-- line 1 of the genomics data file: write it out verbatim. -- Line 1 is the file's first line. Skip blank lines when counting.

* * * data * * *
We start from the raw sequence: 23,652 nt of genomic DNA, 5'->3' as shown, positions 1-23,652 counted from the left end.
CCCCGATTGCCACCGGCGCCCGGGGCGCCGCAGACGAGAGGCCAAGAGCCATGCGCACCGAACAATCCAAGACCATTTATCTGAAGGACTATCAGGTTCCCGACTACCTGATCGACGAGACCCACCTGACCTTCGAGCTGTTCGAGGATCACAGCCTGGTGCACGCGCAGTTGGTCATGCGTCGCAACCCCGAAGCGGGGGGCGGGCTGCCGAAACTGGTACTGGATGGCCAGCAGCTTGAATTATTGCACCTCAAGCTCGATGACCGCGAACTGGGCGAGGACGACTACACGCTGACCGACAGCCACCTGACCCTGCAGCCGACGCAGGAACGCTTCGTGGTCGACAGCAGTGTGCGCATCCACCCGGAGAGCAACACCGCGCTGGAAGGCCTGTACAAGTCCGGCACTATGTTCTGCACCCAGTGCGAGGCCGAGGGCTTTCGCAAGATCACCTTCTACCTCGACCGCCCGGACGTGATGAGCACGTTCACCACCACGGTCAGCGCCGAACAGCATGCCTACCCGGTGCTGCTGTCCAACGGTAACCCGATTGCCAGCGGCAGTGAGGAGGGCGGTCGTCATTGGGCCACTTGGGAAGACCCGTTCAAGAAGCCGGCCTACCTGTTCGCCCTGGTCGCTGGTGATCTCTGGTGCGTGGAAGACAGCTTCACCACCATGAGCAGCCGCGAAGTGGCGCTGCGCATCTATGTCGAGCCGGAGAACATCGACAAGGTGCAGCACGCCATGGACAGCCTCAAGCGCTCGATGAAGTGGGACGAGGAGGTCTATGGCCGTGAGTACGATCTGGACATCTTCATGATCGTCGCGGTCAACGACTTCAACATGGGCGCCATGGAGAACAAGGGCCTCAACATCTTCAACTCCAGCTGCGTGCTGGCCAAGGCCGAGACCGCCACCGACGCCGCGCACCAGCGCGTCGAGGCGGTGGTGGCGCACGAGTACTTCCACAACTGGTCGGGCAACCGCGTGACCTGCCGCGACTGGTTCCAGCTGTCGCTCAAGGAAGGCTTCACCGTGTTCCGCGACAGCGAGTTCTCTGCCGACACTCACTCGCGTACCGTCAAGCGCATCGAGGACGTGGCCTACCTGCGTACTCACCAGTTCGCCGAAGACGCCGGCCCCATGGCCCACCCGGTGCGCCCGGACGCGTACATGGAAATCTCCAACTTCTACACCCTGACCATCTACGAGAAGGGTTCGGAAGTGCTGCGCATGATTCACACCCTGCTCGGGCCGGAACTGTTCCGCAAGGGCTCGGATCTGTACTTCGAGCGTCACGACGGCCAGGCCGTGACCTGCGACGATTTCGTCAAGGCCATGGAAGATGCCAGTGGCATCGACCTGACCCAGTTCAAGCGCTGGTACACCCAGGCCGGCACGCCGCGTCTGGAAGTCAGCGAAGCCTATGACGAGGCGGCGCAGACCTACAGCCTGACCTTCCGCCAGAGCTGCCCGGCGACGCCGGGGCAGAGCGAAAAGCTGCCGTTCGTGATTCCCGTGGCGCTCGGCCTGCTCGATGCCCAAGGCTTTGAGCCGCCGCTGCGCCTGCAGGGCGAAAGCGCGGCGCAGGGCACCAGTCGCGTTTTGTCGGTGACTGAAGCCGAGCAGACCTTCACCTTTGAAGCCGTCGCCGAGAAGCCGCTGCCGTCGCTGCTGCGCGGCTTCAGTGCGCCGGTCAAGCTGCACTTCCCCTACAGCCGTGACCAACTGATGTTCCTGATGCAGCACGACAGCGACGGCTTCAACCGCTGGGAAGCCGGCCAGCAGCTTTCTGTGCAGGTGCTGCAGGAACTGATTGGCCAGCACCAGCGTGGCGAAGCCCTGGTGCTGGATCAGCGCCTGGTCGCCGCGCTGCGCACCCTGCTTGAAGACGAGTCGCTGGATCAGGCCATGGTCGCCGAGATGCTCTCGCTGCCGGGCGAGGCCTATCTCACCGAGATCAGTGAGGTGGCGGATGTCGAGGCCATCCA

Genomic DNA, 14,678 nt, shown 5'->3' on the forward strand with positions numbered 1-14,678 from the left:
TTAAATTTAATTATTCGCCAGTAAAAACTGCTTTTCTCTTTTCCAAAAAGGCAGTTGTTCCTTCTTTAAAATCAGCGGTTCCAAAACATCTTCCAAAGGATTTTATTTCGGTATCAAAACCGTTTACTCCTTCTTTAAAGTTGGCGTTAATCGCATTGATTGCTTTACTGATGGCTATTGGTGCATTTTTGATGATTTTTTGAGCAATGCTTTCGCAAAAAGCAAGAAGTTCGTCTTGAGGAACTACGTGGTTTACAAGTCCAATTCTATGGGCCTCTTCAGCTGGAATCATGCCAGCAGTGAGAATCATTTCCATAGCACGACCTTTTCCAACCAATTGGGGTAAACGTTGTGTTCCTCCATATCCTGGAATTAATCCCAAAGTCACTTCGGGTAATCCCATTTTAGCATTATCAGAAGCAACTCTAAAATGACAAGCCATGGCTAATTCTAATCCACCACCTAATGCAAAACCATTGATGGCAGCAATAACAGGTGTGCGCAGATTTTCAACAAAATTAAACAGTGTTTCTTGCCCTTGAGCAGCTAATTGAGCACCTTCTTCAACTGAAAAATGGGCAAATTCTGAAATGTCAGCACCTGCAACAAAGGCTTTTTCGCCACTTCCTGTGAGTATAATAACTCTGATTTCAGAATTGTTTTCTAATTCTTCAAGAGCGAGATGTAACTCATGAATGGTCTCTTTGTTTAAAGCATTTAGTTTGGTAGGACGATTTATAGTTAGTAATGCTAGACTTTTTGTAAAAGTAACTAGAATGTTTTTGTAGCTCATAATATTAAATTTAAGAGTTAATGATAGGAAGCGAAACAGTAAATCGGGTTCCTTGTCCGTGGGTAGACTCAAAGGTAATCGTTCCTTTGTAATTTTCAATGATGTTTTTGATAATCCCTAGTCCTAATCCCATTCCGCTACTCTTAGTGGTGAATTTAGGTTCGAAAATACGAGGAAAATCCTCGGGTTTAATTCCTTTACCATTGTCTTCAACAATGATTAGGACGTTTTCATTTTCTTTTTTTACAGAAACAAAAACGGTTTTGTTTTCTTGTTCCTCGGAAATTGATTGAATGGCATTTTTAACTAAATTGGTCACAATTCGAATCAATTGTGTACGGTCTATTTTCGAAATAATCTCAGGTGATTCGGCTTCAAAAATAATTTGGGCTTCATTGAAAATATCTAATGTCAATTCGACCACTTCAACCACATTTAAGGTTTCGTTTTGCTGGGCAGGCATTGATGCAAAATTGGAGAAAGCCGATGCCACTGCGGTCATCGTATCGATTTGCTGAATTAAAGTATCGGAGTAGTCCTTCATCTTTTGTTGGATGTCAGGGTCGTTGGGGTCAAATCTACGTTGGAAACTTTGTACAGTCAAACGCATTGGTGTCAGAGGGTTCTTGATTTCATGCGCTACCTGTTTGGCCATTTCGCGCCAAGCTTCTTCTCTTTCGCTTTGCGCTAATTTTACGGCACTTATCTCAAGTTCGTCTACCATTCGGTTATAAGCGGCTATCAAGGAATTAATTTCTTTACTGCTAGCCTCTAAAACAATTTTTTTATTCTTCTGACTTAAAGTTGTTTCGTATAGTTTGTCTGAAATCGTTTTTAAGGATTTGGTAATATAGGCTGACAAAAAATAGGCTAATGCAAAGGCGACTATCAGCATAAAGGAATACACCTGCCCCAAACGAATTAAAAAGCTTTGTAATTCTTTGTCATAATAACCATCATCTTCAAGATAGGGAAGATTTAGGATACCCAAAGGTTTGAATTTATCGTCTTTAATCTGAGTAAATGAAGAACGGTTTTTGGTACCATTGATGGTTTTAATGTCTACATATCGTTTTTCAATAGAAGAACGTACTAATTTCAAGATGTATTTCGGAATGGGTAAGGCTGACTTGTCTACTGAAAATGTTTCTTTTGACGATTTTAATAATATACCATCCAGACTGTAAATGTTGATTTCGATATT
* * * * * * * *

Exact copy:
We start from the raw sequence: 23,652 nt of genomic DNA, 5'->3' as shown, positions 1-23,652 counted from the left end.